– Stephie
    Dec 11, 2023 at 21:44

3 Answers 3


I’m not a candy maker, but I’ve seen a lot of ‘how it’s made’ type shows.

To make shaped gummy candies, they put a layer of starch down, then press plugs in to leave a negative space, then pour the jelly into the depression that was made. Once it’s cooled, they scoop the gummies out and shake them to release any extra starch. (The starch then gets passed through a mesh and re-used for the next batch)

It’s possible that there are other uses, as well.

  • 1
    That makes sense, and now that you mention starch, I think I've seen a How It's Made for gummies. But I wonder if there's also something else these are intended for because, e.g. the single figure you can see at the top of the second picture is about 8" tall (50s pinup girl shape). Dec 10, 2023 at 22:07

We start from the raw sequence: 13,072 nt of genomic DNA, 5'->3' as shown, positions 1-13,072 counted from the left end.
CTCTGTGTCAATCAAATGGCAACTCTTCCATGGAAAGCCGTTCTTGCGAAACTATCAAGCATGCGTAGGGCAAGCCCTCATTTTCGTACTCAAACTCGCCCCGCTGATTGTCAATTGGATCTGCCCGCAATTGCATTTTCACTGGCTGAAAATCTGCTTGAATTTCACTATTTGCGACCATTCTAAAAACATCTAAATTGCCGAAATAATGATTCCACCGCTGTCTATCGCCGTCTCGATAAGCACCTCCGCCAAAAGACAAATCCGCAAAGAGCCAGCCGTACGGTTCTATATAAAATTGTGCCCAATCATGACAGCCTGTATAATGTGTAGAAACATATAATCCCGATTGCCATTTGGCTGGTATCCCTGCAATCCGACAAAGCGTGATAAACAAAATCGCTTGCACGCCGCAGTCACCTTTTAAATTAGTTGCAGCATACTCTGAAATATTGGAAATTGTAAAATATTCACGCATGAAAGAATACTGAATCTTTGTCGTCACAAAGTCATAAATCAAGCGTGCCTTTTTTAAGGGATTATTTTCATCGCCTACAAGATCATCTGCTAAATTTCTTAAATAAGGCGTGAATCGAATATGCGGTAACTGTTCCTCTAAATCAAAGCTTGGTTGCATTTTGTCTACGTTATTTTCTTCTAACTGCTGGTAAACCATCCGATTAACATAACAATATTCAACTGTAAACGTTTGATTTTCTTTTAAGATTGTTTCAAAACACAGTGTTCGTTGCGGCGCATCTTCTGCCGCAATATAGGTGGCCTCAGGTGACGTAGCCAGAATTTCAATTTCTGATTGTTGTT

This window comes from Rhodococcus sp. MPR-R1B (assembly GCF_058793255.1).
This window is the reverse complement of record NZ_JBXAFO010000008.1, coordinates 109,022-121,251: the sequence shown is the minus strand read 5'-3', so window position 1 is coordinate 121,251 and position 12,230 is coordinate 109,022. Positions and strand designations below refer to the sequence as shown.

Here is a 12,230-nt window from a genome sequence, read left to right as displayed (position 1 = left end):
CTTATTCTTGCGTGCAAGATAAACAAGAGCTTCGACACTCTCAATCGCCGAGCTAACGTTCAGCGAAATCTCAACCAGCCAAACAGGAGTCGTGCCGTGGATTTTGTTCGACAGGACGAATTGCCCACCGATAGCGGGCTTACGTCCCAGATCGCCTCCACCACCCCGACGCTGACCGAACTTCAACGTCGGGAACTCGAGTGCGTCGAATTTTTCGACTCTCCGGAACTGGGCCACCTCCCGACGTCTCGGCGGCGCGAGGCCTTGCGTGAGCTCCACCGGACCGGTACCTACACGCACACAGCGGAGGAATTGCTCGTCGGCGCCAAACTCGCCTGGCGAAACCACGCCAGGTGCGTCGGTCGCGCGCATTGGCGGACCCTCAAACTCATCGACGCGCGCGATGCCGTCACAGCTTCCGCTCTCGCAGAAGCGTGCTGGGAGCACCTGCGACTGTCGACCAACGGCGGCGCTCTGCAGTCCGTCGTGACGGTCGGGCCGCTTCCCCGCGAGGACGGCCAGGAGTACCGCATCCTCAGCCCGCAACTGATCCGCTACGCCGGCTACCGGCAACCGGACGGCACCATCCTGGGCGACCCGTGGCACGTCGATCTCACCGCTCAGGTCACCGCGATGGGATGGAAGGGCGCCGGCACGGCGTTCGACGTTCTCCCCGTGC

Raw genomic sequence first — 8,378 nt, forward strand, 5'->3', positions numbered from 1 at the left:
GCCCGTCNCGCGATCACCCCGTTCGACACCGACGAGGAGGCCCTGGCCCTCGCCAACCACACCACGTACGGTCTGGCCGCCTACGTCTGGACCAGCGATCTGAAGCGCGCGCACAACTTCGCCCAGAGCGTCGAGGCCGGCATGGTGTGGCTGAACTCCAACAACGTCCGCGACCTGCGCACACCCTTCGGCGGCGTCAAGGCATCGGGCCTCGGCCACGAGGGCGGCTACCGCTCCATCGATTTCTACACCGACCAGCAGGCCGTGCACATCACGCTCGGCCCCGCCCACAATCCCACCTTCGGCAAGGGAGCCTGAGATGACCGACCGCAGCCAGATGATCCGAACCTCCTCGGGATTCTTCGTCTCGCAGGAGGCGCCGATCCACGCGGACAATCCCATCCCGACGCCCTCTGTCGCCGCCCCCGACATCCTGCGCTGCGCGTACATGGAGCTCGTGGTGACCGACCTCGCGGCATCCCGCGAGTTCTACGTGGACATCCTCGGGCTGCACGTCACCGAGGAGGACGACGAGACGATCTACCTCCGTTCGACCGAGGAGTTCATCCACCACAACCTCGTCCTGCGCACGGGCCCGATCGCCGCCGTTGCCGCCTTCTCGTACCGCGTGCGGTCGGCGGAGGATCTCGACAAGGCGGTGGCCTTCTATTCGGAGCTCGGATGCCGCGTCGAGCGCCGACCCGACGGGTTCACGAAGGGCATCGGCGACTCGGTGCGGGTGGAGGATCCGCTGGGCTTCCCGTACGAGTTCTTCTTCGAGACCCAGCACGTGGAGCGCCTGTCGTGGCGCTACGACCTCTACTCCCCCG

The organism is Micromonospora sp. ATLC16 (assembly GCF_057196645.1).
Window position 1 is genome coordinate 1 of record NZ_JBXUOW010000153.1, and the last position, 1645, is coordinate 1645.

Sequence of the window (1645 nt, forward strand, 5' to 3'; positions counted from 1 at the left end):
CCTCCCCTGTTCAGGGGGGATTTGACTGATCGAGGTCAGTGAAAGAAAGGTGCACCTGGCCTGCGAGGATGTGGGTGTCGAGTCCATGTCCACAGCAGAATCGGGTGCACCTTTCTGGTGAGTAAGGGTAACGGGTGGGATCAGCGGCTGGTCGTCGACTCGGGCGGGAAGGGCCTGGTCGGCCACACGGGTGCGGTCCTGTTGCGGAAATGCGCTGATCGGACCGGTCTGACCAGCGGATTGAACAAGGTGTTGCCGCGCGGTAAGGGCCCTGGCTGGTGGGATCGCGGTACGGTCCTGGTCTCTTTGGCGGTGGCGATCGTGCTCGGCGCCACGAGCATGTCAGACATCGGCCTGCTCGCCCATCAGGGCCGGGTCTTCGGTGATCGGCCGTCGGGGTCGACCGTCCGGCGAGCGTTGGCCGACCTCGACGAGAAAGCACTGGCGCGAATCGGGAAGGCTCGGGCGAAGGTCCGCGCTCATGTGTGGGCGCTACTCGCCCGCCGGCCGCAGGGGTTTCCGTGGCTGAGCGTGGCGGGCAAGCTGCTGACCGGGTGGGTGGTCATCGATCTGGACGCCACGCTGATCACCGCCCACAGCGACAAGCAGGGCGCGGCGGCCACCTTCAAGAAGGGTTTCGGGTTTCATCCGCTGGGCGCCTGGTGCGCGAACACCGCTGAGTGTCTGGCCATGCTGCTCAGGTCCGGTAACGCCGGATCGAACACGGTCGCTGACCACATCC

• I can’t read the full info on the mold (looks like part of it is CANDYCRAFT 981), but you might be able to find it online with a description of what it is. Unfortunately ‘candycraft’ is the name of a Minecraft mod, so I don’t have enough to go on right now
    – Joe
    Dec 11, 2023 at 14:04
  • 3
    To me mold look more like ones for vacuum forming of negative forms (as in the other answer ) - to be useful for making imprints in starch those would need some sort of handle to pull it out - I don't see any way to safely remove shape on the pictures from the starch. Dec 11, 2023 at 19:24
  • You might want to post a quick pic - Something like this to illustrate; chatelaine.com/wp-content/uploads/2012/10/DSCF7182.JPG